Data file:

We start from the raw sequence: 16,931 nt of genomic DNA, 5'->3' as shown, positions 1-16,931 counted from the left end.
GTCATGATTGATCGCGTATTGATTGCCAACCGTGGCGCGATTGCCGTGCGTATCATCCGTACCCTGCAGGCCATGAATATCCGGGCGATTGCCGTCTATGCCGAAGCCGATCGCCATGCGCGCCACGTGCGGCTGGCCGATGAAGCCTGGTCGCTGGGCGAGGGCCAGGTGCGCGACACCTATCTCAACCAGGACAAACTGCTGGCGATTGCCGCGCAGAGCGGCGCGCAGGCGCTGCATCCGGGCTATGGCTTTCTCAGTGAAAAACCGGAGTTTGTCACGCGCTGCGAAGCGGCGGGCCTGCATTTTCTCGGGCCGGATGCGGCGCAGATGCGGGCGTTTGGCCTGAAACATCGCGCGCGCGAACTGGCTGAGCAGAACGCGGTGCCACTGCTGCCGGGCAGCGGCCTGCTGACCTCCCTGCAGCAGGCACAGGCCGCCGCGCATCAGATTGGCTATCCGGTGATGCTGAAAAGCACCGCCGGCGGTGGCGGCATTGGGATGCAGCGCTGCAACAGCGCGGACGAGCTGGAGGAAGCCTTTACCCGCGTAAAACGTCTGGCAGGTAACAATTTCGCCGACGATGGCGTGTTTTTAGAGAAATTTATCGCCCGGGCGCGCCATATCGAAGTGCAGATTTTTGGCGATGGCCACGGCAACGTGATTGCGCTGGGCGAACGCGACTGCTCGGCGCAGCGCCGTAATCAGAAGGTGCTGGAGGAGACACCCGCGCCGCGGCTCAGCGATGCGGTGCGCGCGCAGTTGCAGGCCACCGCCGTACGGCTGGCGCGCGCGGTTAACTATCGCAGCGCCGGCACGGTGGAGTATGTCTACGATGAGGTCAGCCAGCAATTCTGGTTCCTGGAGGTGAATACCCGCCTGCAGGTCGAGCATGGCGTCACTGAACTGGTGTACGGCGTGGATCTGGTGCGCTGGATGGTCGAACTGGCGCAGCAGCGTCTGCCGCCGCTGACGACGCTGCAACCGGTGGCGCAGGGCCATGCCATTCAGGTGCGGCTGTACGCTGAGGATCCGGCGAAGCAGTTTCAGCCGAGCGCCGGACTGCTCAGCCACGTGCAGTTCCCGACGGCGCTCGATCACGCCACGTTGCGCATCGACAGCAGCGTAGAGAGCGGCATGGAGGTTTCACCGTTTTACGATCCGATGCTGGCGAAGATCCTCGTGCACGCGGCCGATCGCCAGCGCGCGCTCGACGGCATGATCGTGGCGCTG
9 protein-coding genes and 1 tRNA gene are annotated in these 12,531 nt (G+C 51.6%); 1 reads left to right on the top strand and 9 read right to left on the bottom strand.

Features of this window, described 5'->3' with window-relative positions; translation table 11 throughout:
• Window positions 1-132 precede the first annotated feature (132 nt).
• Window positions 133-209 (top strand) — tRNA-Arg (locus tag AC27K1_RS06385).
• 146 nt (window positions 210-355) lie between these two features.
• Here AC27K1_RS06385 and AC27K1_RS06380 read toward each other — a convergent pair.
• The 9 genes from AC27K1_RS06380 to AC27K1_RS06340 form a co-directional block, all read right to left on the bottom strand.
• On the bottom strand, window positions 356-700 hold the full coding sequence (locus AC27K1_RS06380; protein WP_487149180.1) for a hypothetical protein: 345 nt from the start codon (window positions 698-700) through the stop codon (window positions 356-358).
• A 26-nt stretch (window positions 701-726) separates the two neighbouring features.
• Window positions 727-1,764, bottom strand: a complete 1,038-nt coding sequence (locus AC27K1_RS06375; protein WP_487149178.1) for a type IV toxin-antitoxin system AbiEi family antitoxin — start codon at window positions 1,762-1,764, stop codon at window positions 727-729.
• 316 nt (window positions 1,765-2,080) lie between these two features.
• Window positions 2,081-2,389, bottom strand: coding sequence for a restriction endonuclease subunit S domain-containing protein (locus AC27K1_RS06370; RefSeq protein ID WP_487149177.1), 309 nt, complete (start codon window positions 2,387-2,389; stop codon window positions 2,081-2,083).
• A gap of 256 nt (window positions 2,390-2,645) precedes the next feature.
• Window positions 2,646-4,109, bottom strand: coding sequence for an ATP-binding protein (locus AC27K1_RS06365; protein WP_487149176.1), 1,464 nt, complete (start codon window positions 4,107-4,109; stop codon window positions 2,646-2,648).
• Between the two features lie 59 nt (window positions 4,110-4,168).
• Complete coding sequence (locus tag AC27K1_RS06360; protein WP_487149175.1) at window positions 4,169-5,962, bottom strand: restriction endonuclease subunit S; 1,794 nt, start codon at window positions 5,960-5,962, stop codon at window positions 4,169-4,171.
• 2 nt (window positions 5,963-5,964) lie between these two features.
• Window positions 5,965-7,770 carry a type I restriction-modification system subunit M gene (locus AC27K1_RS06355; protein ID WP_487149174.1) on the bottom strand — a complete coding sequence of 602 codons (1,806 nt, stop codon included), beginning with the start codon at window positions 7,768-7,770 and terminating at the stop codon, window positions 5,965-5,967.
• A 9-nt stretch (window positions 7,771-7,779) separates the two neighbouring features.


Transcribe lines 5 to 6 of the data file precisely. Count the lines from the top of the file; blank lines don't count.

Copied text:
• Window positions 1-132 precede the first annotated feature (132 nt).
• Window positions 133-209 (top strand) — tRNA-Arg (locus tag AC27K1_RS06385).